Now mark the two pieces of lam with reference lines. You'll want to have those two points meet when you seam it together. Unclamp the two pieces of laminate and put the slightest break on the bottom edge of the two pieces where they will meet. You should be able to remove the fuzz if there is any from the top edge of the piece of laminate using your fingernail. Pull the two pieces of lam together using a couple pieces of masking tape to see how much tighter your seam will be. If it looks good, take the black piece of laminate and rip it to 1-1/4" wide, using extreme care to not nick or damage the routed edge. Now cross tape the two pieces together using masking tape every 2" or so. 1" masking tape works great for this. Then over the cross taping, run a strip of tape on top of the seam. For the second seam, clamp the beige/black piece of lam to the backer board. Use the other side of the board for this, since you want to have a flat surface under the lam. When you clamp this piece down, set the straight edge 3/4" from the taped seam. With the template guide/router bit offset, this will give you a 1" wide strip. Be exact in your placement of the straight edge, since your router will follow this edge. Now clamp the beige piece into place with the second straight edge 1-1/2" or so away from the first straight edge. If it all looks good, go ahead and rout this seam using the same method you routed the first seam with. Mark a reference line, test fit it together, rip it to 1-1/4", break the bottom edge of the two pieces, and then cross tape it to the black/beige piece. Now all you have to do is spray it and lay it using a slip sheet or lay-up sticks to give you the ability to position it in such a way that your tolerances will be met.

As far as taping the pieces together, I'd do it like I described. If I were seaming two pieces together for a long run of top, I'd spray them as separate pieces and lay them freehand instead of taping them together for ease of handling. Always make sure that there is no glue on the edge of the seam. Glue has thickness and thickness will always get in the way of a tight seam.

Sorry for the long winded reply, but how else could I say it? Once you do a practice seam or two, you'll see how easy it is to do.

From contributor A:
We follow contributor D’s instructions also, but we use a router with a D- base plate on it. I don’t know if you can buy these. It is just a half inch thick piece of solid surface in the shape of a D, so you have one flat edge to run along your straight edge. Works really well. Plus we use strapping tape (the one with the strings in it) instead of masking tape - doesn’t have as much give to it. Helps to make a tighter joint if you’re applying both pieces at once.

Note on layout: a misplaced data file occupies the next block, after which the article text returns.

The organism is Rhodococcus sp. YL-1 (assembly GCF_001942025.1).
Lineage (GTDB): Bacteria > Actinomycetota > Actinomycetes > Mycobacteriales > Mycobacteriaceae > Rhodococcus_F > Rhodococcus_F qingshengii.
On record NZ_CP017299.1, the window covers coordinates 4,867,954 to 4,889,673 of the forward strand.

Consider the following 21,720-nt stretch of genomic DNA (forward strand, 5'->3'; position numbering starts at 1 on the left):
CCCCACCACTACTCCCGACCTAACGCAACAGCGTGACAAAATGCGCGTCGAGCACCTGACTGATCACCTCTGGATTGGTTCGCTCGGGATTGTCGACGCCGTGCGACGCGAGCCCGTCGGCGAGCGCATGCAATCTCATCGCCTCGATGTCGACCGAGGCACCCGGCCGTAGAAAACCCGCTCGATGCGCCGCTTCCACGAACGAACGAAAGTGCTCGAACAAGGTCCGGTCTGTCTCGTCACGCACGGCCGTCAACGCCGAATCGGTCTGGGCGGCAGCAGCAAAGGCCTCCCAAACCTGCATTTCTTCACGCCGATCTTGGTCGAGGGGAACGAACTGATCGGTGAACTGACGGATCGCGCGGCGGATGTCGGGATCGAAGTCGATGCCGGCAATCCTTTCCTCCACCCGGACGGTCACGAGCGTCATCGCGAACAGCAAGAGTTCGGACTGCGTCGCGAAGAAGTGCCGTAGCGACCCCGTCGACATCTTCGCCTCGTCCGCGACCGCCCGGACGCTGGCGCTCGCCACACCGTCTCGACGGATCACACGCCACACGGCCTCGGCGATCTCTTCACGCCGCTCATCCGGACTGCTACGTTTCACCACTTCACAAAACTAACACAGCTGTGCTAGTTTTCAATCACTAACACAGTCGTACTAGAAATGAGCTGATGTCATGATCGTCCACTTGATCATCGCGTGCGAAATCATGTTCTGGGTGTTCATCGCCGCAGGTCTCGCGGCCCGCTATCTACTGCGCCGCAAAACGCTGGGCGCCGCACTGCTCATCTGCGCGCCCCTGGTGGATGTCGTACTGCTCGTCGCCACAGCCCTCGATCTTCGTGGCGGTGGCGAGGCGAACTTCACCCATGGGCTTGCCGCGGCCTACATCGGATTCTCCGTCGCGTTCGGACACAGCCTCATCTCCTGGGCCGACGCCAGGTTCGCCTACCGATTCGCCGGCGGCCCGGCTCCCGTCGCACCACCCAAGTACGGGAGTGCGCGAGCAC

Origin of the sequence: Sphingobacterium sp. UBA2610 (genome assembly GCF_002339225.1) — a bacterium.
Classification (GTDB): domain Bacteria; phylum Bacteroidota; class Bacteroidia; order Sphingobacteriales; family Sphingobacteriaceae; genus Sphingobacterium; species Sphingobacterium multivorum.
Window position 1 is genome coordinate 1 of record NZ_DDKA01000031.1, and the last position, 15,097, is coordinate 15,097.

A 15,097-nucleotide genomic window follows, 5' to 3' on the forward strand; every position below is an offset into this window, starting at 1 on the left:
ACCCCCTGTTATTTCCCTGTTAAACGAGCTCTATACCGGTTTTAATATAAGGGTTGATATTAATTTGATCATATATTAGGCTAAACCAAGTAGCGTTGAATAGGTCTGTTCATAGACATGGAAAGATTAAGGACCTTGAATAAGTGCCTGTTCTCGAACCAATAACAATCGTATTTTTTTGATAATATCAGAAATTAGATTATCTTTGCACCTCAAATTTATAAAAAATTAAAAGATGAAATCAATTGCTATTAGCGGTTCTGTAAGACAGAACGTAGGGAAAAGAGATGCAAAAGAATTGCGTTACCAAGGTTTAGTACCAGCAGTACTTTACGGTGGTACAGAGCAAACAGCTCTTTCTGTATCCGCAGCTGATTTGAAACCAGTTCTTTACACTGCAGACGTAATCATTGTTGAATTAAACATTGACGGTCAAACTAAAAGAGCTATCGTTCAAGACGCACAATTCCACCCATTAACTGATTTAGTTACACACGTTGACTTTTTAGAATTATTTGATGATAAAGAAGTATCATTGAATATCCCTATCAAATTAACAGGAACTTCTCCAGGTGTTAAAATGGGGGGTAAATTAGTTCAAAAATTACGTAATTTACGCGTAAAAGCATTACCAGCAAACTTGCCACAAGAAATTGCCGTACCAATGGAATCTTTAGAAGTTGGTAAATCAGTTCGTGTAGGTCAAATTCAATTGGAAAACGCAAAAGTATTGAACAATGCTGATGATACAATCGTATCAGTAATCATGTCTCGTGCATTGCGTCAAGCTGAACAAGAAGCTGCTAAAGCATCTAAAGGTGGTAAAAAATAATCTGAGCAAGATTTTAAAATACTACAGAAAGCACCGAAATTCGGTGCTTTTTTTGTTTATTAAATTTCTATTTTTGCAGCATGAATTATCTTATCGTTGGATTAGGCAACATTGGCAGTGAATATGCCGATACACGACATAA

From contributor D:
The D base router plate would work well for that application. One of the reasons I use straight edges and template guides is to keep the base plate of the router off of the laminate. I've had a few occasions where I've put scratches into the laminate due to an errant burr or nick in a base plate. Round base plates are my favorite, though, due to the fact that if the base plate is concentric and centered on the router arbor, then if you rotate the router during the cut, it should have no appreciable difference on the quality of the cut. With a D base plate bearing on a fence, any rotation, however small, will result in a redo. I've worked with both and the round base is just a personal preference.

Strapping tape works okay as far as holding strength goes. I like masking tape due to the stretch factor that you mentioned. I seem to be able to pull the first piece tighter to the second piece by first anchoring the tape to the first piece and then as I pull the tape tight and see it stretch, that's when I apply it to the second piece. Haven't had any problems with it. The strapping tape was always a lot messier of a cleanup, too.

From the original questioner:
Thanks very much for the responses; I'll give it a go.